We are constantly told not to "re-invent the wheel," as if doing so would be an utter waste of time. Yet doing so is extremely worthwhile, if only for the sake of experience alone. Maybe a better way to put it would be "dissect the wheel, learn about all of its intricacies, then rebuild it from scratch." Maybe someone has already done it. Maybe they've done it very well. But none of that matters. Who says your design won't be better? Who says it won't better apply to your needs? And what of the grand sense of accomplishment that you've done something by yourself?
In programming, Not Invented Here is spoken of as strictly a bad thing. "There's a library for that," they say. They're right—there probably is a library, but there's something critical missing in these discussions. Using a library does not necessarily give you understanding as to how it works.
In my undergraduate compilers course, we used a few libraries to help us parse our language. But before using a new library, the professor would ensure that we had a clear understanding of how it worked. Before using regular expressions, for example, he made sure we had a good background in finite automata and state machines. "Given enough time," he would ask, "could you have implemented this yourself?"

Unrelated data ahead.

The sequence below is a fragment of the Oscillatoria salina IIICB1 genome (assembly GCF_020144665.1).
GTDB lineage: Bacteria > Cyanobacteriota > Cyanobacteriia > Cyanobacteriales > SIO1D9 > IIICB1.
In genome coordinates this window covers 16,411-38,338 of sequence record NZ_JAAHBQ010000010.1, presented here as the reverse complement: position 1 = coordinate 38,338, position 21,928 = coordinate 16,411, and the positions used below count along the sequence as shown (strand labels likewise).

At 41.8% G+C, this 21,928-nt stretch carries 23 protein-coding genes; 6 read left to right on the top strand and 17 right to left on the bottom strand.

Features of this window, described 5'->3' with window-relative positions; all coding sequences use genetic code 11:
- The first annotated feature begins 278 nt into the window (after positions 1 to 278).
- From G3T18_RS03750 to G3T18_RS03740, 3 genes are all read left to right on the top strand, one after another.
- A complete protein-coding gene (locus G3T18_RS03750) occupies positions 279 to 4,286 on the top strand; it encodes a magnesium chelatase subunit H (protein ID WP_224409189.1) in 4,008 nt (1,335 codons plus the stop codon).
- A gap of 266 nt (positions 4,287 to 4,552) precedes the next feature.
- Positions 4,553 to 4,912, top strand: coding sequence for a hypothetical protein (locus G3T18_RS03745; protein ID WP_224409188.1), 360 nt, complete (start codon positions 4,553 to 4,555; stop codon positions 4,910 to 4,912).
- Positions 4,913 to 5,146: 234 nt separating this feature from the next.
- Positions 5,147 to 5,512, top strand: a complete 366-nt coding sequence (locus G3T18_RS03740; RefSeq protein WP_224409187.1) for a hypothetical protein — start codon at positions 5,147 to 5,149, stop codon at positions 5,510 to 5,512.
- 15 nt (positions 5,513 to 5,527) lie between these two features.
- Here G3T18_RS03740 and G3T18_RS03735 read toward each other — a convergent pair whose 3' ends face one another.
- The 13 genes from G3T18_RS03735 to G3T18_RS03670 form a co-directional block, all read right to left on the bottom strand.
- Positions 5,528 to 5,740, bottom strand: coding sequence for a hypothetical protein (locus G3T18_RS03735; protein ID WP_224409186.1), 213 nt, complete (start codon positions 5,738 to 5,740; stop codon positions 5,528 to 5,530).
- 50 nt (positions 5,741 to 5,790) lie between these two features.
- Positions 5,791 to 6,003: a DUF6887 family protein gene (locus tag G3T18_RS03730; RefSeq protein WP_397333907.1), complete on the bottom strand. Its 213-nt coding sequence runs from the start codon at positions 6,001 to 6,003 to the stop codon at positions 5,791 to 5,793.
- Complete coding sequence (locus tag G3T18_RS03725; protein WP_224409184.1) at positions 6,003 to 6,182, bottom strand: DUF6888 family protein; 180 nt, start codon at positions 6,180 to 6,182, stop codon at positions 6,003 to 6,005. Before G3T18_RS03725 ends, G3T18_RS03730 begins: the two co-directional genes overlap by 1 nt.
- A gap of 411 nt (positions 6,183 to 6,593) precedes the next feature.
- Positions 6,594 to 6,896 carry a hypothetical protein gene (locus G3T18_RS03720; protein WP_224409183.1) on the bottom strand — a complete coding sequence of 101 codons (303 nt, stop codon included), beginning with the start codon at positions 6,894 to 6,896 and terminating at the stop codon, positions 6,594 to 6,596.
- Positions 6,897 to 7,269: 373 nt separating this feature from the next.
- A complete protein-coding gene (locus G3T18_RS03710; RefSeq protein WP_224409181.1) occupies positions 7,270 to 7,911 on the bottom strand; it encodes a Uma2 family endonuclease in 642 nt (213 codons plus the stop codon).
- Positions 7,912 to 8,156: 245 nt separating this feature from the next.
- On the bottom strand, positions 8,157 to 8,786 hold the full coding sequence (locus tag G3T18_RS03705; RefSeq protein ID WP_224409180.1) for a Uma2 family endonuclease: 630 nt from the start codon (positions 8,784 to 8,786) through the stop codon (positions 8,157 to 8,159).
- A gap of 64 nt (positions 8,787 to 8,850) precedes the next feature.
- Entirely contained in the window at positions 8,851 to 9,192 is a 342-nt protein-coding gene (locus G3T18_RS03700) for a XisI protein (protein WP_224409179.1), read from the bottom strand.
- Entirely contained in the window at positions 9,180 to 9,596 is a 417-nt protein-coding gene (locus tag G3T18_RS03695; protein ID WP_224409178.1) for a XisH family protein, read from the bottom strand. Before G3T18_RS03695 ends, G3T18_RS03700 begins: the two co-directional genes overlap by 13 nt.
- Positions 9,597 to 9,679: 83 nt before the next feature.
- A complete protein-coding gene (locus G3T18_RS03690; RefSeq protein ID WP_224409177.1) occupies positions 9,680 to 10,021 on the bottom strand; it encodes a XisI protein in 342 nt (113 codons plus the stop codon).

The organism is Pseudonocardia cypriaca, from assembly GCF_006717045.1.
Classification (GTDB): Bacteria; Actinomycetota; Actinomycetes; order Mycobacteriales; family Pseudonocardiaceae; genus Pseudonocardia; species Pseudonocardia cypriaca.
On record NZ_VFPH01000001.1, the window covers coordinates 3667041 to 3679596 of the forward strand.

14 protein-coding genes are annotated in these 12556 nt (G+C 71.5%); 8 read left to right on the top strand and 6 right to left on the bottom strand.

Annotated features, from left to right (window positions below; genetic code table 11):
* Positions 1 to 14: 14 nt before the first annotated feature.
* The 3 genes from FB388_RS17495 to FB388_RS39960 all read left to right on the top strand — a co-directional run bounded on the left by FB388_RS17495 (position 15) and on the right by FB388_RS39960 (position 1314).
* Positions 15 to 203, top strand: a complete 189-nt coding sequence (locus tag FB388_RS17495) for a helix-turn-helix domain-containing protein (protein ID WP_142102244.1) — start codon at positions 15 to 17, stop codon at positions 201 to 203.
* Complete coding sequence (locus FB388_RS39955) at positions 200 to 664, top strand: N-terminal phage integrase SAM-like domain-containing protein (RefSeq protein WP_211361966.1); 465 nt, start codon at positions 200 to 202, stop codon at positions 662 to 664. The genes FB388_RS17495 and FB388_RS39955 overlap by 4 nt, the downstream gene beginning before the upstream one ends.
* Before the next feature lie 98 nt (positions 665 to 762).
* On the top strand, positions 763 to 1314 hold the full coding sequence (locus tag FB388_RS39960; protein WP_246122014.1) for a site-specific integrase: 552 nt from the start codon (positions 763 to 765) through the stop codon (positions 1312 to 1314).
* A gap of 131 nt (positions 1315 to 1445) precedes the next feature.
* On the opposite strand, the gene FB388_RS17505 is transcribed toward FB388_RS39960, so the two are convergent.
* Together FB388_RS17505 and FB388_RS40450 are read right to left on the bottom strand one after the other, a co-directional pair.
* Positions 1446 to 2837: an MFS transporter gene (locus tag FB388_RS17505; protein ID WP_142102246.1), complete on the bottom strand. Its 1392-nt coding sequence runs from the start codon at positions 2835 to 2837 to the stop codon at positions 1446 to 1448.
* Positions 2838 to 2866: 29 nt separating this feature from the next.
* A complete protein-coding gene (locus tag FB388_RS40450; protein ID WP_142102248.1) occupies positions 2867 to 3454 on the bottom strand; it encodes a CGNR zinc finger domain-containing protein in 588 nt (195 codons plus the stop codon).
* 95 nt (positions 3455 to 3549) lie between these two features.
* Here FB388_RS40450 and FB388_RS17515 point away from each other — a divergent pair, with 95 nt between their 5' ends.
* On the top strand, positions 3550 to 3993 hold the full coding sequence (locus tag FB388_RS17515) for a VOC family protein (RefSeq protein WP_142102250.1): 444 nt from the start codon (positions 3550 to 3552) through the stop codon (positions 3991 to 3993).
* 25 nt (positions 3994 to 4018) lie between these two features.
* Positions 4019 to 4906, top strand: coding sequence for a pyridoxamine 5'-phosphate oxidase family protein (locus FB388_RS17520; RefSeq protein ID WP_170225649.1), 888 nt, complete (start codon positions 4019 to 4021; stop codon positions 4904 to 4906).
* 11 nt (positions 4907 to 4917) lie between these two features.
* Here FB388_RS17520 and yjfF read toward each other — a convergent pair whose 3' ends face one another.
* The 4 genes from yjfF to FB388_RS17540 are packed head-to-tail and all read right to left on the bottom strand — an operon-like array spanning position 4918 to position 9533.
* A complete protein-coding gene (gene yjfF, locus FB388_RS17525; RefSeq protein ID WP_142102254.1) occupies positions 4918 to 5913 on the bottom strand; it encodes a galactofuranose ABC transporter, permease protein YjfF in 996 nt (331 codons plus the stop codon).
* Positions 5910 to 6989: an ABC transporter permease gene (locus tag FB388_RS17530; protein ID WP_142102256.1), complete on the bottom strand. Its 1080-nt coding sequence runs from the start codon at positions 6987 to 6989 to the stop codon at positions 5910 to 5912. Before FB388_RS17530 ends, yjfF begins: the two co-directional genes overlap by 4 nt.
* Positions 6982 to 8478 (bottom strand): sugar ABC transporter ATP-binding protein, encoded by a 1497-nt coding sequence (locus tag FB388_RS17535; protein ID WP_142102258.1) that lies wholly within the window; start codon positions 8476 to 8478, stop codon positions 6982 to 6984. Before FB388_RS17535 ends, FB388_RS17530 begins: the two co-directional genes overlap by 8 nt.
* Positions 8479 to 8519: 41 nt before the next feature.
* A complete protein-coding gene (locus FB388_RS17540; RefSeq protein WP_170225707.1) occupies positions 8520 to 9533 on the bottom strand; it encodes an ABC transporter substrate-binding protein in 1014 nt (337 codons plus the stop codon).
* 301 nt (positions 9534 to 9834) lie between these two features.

More and more, I'm convinced that we should have an intimate understanding of the libraries that we use. Where necessary, we should sculpt them, tear them apart—even rewrite them.
Now, when you're on the clock, your opportunities for exploration may be limited. But at a bare minimum, take the time to do so in your personal projects. After all, why else are you doing personal projects, if not to learn and have fun?